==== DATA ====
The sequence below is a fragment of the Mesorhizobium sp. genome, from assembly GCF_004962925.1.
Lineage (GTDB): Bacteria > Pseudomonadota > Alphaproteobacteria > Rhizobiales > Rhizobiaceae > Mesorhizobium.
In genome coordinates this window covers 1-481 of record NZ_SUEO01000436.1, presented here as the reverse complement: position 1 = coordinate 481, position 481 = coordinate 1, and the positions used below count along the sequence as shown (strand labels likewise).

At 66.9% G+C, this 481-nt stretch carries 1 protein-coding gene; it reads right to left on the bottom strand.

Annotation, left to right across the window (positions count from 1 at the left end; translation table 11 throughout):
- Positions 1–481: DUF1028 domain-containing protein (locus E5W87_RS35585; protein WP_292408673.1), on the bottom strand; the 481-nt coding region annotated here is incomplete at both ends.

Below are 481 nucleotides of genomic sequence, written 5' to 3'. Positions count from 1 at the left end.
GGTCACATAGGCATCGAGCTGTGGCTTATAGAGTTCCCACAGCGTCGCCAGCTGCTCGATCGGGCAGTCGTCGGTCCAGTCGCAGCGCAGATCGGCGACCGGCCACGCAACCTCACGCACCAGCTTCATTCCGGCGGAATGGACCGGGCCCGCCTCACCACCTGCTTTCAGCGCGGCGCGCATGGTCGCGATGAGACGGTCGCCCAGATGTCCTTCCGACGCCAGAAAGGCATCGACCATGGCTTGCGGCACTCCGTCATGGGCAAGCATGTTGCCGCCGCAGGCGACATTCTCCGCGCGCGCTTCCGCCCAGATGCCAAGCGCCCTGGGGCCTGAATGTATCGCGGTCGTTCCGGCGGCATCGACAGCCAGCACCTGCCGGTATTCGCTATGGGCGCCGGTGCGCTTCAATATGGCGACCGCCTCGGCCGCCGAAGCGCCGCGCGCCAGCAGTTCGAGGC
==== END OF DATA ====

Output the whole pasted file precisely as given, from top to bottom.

The sequence below is a fragment of the Mesorhizobium sp. genome, from assembly GCF_004962925.1.
Lineage (GTDB): Bacteria > Pseudomonadota > Alphaproteobacteria > Rhizobiales > Rhizobiaceae > Mesorhizobium.
In genome coordinates this window covers 1-481 of record NZ_SUEO01000436.1, presented here as the reverse complement: position 1 = coordinate 481, position 481 = coordinate 1, and the positions used below count along the sequence as shown (strand labels likewise).

At 66.9% G+C, this 481-nt stretch carries 1 protein-coding gene; it reads right to left on the bottom strand.

Annotation, left to right across the window (positions count from 1 at the left end; translation table 11 throughout):
- Positions 1–481: DUF1028 domain-containing protein (locus E5W87_RS35585; protein WP_292408673.1), on the bottom strand; the 481-nt coding region annotated here is incomplete at both ends.

Below are 481 nucleotides of genomic sequence, written 5' to 3'. Positions count from 1 at the left end.
GGTCACATAGGCATCGAGCTGTGGCTTATAGAGTTCCCACAGCGTCGCCAGCTGCTCGATCGGGCAGTCGTCGGTCCAGTCGCAGCGCAGATCGGCGACCGGCCACGCAACCTCACGCACCAGCTTCATTCCGGCGGAATGGACCGGGCCCGCCTCACCACCTGCTTTCAGCGCGGCGCGCATGGTCGCGATGAGACGGTCGCCCAGATGTCCTTCCGACGCCAGAAAGGCATCGACCATGGCTTGCGGCACTCCGTCATGGGCAAGCATGTTGCCGCCGCAGGCGACATTCTCCGCGCGCGCTTCCGCCCAGATGCCAAGCGCCCTGGGGCCTGAATGTATCGCGGTCGTTCCGGCGGCATCGACAGCCAGCACCTGCCGGTATTCGCTATGGGCGCCGGTGCGCTTCAATATGGCGACCGCCTCGGCCGCCGAAGCGCCGCGCGCCAGCAGTTCGAGGC